The big political decision for Dwight will be should he run to replace Dalton and perhaps then lose in the next provincial election or let someone else be the equivalent of an "interim" Stéphane Dion and then and try and be Leader subsequently---pulling an Iggy! He might be "too old" then and would miss his chance for the brass ring again. What a dilemma for him. What should he do to protect his political career?

Why is the Samsung deal being questioned? This sums it up:

  • "Hudak warned that the agreement, which McGuinty will unveil Thursday at The Exchange Tower, could end up being "a massive multibillion-dollar giveaway to a foreign-based conglomerate without even the most basic of public reviews."

    "At its core, it is a preferential, sole-sourced deal that is likely in violation of Ontario's procurement rules," the Tory leader said Wednesday at Queen's Park.

    "Dalton McGuinty once famously promised the people of Ontario that he would end sole-sourced, secretive and untendered contracts. Yet this sweetheart deal with Samsung is the mother of all untendered contracts."

It may explain mini-Gord's comment that "the politicians all seemed to be in hiding when news of the deal leaked to the press:"

Here are concerns in detail:

1)"Green economics is a wonderful thing, except for consumers.

The subsidy means that over the next 25 years Ontario electricity users will pay 50% more for the wind and solar electricity produced under the Samsung deal than they would buying the same power from conventional sources."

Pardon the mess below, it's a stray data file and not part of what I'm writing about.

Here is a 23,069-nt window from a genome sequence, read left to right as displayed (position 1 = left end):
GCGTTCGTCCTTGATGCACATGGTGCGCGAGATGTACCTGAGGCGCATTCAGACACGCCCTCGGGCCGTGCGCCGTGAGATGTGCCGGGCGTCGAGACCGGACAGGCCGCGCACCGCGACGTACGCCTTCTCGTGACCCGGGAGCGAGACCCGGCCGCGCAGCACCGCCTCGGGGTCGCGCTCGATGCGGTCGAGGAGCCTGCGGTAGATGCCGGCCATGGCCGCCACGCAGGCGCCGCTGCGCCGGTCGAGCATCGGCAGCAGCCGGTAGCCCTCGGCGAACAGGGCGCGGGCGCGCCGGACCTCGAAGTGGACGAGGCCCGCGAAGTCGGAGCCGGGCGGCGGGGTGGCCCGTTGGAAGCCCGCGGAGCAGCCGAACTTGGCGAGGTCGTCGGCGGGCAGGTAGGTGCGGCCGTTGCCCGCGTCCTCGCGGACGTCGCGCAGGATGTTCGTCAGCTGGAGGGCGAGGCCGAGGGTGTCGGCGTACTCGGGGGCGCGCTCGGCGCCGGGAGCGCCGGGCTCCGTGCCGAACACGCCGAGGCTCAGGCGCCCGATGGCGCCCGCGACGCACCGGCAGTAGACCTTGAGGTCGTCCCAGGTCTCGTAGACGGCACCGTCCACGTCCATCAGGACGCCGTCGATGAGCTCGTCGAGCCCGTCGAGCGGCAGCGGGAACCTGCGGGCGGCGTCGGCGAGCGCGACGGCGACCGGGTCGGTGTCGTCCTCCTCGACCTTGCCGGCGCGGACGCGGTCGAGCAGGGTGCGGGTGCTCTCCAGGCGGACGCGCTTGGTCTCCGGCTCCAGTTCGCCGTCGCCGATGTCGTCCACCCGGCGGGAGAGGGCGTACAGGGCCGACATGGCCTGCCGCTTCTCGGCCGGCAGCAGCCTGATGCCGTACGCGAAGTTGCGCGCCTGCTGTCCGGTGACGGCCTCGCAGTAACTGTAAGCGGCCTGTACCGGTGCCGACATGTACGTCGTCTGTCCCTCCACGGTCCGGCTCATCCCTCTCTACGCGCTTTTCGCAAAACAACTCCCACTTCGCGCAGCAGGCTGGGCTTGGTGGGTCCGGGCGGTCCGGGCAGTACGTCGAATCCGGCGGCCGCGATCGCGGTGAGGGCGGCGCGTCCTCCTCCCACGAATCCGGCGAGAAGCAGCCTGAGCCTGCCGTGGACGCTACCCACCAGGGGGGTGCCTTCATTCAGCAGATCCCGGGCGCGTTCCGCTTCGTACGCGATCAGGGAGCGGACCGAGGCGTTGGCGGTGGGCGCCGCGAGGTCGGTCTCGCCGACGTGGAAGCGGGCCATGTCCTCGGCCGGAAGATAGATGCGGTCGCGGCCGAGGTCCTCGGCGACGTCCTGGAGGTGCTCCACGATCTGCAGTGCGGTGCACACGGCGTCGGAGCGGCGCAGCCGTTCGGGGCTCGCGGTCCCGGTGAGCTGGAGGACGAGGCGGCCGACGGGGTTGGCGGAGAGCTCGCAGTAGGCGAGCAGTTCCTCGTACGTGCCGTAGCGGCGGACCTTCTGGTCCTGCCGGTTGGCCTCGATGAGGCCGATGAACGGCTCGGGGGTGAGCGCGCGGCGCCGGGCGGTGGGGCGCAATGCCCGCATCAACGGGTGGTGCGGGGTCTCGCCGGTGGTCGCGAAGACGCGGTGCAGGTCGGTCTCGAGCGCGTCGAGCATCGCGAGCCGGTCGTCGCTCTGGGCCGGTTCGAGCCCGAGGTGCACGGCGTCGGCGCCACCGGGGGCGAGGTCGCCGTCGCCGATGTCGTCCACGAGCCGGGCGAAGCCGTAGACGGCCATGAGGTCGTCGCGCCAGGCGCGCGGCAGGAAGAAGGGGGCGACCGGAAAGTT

2)"Over 25 years, the government says the Koreans will deliver 110-million megawatt hours at these guaranteed prices, equal to 110-billion kWh. Based on operating assumptions for the wind-solar balance, that means the Koreans will receive about a guaranteed $25-billion from Ontario electricity consumers at an average price of maybe 23¢ per kWh. But the current price for new gas-fired power, with all costs accounted for, is maybe 12¢ or about $13-billion. Ontario, in other words, will pay about $10-billion or maybe even $12-billion in subsidy to the Korean consortium over 25 years, equal to about $4-billion in net present value."

3) There is an issue re access to the grid. Good old Dwight was being accurate but narrow
  • "Duncan refuted critics who claim Samsung will displace smaller investors crowding into Ontario's renewable energy field, including those committed to building smaller solar arrays. "Those that already have their signed agreements with the Ontario Power Authority will still have access to the grid," Duncan said."

The issue is with companies who have been working for years already on their projects and may now NOT be able to access the grid because of the guarantees to Samsung re access:

  • "Ontario's $7-billion energy deal with South Korea's Samsung Group could jeopardize construction of Essex County's biggest wind turbine project, which has had eight years of local planning and environmental study.

  • Brookfield Renewable Power wants to build close to 100 turbines in Lakeshore with a cost in excess of $400 million for the 200-megawatt project.

  • Lakeshore Mayor Tom Bain is worried that Samsung and its partners have been allocated transmission capacity on the power grid here for its future projects that companies like Brookfield were counting on.."

  • "If Samsung has been quietly allocated grid capacity in Essex County, not just wind, but solar projects at various stages of planning may also be shut out, Bain said."